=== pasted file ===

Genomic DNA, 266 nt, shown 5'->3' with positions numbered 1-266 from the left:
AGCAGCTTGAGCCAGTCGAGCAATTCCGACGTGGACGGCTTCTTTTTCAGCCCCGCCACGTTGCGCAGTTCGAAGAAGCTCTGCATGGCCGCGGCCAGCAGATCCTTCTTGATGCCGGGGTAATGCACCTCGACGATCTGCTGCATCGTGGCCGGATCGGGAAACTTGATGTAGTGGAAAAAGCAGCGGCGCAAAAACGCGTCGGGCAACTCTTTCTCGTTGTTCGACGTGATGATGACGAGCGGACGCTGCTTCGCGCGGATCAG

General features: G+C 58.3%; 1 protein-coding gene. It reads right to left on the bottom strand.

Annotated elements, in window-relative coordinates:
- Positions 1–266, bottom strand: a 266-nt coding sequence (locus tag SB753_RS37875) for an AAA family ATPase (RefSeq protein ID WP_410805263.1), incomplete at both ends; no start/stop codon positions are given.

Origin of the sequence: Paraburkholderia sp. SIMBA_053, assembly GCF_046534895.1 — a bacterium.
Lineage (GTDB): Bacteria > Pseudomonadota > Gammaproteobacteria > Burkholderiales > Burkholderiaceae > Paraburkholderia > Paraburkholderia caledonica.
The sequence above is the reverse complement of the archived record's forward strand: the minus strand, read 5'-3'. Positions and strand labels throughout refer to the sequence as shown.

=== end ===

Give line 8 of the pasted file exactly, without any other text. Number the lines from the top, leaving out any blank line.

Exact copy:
The sequence above is the reverse complement of the archived record's forward strand: the minus strand, read 5'-3'. Positions and strand labels throughout refer to the sequence as shown.